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Wyoming MAFFS crew receives Aircrew Distinction

MAFFS 3 air tanker experienced a hard landing at Hill Air Force Base Aug. 17, 2014 There were no injuries. Photo supplied by Hill AFB, UT.

MAFFS 3 air tanker experienced a hard landing at Hill Air Force Base Aug. 17, 2014 There were no injuries. Photo supplied by Hill AFB, UT.

MAFFS 3 air tanker experienced a hard landing at Hill Air Force Base Aug. 17, 2014 There were no injuries. Photo supplied by Hill AFB, UT.

MAFFS 3 air tanker experienced a hard landing at Hill Air Force Base Aug. 17, 2014 There were no injuries. Photo supplied by Hill AFB, UT.

CHEYENNE, Wyo. -- A guard, reserve and active duty aircrew aboard a Wyoming Air National Guard C-130H3, recently received the Air Mobility Command Chief of Safety Aircrew of Distinction Award for its efforts following a landing gear malfunction while fighting fires in southern Utah. 

The Modular Airborne Firefighting System crew had finished two successful fire retardant drops when it was instructed to reload for a third drop at Hill Air Force Base in northern Utah. As the crew prepared to land, Maj. Jack Berquist, aircraft commander, and his co-pilot, Maj. Derik George, noticed the nose gear wasn't functioning properly. At that point, the crew, including the navigator Capt. Brett Goebel, flight engineer Tech. Sgt. Damian Hoffmann, and load masters, Master Sgts. Brandon York and Christian Reese, began troubleshooting the problem. Berquist also began communicating with Hill Air Force Base's air traffic control about the issue.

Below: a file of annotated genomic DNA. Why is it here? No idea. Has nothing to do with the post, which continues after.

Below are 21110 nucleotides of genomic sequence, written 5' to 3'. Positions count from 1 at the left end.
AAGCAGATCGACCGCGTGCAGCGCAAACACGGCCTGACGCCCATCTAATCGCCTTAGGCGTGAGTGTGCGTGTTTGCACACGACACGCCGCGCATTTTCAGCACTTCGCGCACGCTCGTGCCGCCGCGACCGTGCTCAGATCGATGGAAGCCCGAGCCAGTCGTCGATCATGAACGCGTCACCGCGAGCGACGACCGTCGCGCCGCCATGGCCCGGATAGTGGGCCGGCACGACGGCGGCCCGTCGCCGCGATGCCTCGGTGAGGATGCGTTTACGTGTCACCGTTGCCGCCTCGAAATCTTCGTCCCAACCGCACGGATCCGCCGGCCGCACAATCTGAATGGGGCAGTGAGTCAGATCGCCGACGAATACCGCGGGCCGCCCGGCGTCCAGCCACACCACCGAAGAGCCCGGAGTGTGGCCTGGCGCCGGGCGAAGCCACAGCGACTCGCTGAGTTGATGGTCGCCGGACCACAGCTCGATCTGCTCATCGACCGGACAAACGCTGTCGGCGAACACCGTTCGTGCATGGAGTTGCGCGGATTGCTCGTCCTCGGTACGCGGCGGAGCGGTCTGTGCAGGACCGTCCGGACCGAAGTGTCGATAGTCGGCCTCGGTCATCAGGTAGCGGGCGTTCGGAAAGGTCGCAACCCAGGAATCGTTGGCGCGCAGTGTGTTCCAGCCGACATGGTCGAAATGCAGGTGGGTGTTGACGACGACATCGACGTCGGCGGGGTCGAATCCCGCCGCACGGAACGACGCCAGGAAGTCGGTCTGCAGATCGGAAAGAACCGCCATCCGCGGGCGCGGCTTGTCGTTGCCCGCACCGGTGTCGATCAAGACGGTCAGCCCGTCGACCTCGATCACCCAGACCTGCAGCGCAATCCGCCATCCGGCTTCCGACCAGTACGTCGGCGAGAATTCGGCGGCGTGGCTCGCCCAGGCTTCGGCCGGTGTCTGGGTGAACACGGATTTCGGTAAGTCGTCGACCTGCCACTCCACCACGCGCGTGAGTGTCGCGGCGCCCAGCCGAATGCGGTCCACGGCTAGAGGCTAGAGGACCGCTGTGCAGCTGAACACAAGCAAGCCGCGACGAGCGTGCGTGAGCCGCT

After two hours of circling and with only about 30 minutes of fuel remaining, the crew realized they had exhausted all of their options. That's when Berquist directed his crew to prepare for an emergency crash landing. Preparations included having Hill officials spray foam on the runway and having crash fire rescue personnel in place.

After configuring the disabled aircraft, Berquist landed the plane and held the nose up off the ground as long as possible, before gently bringing it in contact with the runway. Berquist was able to bring the aircraft to a smooth stop on the center of the runway and the crew exited the plane without any injuries.

The efforts by the MAFFS 3 crew resulted in the safe return of six airmen and only minor damage to a $37 million aircraft.

"In-flight emergencies and emergency landings do happen," said Goebel. "We train extensively year-round in the aircraft and simulator for unlikely events such as these.

"Without a doubt, we provide some of the best training and preparation of any professional flying organization from not only an individual, but also a crew standpoint. This was definitely a crew effort!"